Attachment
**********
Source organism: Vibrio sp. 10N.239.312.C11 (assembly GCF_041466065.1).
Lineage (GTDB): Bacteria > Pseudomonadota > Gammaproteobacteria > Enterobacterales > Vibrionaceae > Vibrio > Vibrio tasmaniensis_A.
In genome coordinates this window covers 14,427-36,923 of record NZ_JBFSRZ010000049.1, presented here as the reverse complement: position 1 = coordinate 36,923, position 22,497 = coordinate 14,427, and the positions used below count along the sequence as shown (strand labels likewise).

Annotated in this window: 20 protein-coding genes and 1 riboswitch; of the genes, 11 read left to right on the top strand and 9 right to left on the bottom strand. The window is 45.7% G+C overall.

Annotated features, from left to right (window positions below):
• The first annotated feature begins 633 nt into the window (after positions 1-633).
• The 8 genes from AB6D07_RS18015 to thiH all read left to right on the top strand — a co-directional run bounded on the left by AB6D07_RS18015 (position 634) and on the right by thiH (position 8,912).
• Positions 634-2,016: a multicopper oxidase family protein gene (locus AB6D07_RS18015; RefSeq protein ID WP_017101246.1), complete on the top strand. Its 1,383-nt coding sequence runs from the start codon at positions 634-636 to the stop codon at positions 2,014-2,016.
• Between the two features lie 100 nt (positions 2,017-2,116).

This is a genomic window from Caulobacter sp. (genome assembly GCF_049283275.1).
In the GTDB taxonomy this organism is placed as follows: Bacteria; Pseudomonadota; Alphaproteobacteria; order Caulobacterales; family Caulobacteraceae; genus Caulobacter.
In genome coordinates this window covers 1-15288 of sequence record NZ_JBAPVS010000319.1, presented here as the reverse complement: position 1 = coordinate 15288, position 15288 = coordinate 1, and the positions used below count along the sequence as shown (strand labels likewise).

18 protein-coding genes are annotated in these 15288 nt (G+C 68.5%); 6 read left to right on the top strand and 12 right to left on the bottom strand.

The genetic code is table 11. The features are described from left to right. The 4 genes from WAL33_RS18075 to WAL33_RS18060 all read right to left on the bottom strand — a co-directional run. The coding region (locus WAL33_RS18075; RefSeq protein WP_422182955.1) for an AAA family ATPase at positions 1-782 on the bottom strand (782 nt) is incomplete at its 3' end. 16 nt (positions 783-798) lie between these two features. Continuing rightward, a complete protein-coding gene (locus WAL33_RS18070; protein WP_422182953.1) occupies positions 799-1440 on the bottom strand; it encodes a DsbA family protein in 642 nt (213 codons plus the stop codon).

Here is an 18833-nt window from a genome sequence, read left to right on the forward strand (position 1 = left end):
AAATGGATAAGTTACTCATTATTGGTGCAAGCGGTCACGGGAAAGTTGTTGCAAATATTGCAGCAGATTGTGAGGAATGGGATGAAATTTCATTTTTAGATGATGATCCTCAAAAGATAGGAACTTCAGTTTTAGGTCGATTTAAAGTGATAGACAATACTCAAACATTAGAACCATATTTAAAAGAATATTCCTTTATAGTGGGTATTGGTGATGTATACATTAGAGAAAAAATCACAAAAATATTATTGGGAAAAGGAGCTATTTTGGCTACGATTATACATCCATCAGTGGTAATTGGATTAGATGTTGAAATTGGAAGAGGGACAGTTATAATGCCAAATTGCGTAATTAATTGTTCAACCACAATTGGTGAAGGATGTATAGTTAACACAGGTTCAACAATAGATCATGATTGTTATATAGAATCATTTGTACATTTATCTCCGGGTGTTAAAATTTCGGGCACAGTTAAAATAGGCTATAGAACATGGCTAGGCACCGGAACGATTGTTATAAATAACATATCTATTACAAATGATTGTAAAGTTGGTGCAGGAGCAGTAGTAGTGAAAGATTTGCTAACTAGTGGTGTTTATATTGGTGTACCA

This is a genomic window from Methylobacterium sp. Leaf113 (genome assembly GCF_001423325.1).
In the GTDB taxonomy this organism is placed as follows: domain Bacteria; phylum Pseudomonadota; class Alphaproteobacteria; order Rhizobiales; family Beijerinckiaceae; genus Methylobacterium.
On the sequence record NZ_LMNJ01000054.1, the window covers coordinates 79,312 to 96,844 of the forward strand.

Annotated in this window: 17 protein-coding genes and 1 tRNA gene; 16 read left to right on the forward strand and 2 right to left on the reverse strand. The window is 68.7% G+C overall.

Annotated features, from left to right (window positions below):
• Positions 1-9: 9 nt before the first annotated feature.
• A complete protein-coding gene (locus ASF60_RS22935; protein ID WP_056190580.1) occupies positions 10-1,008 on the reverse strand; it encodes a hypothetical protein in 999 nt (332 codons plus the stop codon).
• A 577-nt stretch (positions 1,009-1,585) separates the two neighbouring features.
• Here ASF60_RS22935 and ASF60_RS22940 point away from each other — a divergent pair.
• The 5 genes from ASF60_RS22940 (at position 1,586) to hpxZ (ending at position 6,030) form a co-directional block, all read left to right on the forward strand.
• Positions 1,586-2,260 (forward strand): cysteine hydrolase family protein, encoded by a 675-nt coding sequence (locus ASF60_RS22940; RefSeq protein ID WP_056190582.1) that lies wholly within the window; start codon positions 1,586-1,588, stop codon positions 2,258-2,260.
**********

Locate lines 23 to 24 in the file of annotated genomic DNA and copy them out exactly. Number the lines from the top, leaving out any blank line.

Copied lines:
• A complete protein-coding gene (locus ASF60_RS22935; protein ID WP_056190580.1) occupies positions 10-1,008 on the reverse strand; it encodes a hypothetical protein in 999 nt (332 codons plus the stop codon).
• A 577-nt stretch (positions 1,009-1,585) separates the two neighbouring features.